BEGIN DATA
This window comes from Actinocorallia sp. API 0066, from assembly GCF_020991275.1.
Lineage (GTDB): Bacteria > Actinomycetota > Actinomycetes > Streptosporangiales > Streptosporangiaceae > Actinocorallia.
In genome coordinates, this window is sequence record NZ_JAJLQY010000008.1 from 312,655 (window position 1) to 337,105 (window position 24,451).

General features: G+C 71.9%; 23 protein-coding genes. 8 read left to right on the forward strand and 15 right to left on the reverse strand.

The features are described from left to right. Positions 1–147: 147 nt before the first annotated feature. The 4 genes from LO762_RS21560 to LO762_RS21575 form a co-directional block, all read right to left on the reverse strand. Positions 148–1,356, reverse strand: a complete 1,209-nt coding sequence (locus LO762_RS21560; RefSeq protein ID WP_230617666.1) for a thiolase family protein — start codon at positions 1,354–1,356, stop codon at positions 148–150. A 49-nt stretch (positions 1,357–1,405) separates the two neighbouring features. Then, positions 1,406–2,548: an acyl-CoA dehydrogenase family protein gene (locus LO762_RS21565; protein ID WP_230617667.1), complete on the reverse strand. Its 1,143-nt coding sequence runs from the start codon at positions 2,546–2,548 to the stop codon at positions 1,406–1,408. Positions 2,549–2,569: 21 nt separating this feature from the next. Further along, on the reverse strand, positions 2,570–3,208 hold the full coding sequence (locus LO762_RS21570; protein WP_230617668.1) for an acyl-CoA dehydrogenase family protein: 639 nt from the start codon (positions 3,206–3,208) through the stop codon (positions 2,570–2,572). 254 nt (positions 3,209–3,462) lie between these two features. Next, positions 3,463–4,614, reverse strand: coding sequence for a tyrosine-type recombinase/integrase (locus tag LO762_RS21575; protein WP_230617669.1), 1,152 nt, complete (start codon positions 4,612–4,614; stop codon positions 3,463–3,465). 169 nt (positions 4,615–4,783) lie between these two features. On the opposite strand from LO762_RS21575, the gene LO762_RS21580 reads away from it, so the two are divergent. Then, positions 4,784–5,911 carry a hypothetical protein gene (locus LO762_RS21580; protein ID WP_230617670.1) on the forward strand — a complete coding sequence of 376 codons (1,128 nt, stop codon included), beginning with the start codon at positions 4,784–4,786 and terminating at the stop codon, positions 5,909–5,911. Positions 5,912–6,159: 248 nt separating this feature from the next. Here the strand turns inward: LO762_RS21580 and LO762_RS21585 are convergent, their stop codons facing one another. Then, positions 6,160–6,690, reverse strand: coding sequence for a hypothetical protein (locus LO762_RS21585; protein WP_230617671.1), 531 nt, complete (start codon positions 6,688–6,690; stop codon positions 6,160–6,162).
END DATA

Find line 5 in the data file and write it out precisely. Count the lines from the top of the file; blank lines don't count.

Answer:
The features are described from left to right. Positions 1–147: 147 nt before the first annotated feature. The 4 genes from LO762_RS21560 to LO762_RS21575 form a co-directional block, all read right to left on the reverse strand. Positions 148–1,356, reverse strand: a complete 1,209-nt coding sequence (locus LO762_RS21560; RefSeq protein ID WP_230617666.1) for a thiolase family protein — start codon at positions 1,354–1,356, stop codon at positions 148–150. A 49-nt stretch (positions 1,357–1,405) separates the two neighbouring features. Then, positions 1,406–2,548: an acyl-CoA dehydrogenase family protein gene (locus LO762_RS21565; protein ID WP_230617667.1), complete on the reverse strand. Its 1,143-nt coding sequence runs from the start codon at positions 2,546–2,548 to the stop codon at positions 1,406–1,408. Positions 2,549–2,569: 21 nt separating this feature from the next. Further along, on the reverse strand, positions 2,570–3,208 hold the full coding sequence (locus LO762_RS21570; protein WP_230617668.1) for an acyl-CoA dehydrogenase family protein: 639 nt from the start codon (positions 3,206–3,208) through the stop codon (positions 2,570–2,572). 254 nt (positions 3,209–3,462) lie between these two features. Next, positions 3,463–4,614, reverse strand: coding sequence for a tyrosine-type recombinase/integrase (locus tag LO762_RS21575; protein WP_230617669.1), 1,152 nt, complete (start codon positions 4,612–4,614; stop codon positions 3,463–3,465). 169 nt (positions 4,615–4,783) lie between these two features. On the opposite strand from LO762_RS21575, the gene LO762_RS21580 reads away from it, so the two are divergent. Then, positions 4,784–5,911 carry a hypothetical protein gene (locus LO762_RS21580; protein ID WP_230617670.1) on the forward strand — a complete coding sequence of 376 codons (1,128 nt, stop codon included), beginning with the start codon at positions 4,784–4,786 and terminating at the stop codon, positions 5,909–5,911. Positions 5,912–6,159: 248 nt separating this feature from the next. Here the strand turns inward: LO762_RS21580 and LO762_RS21585 are convergent, their stop codons facing one another. Then, positions 6,160–6,690, reverse strand: coding sequence for a hypothetical protein (locus LO762_RS21585; protein WP_230617671.1), 531 nt, complete (start codon positions 6,688–6,690; stop codon positions 6,160–6,162).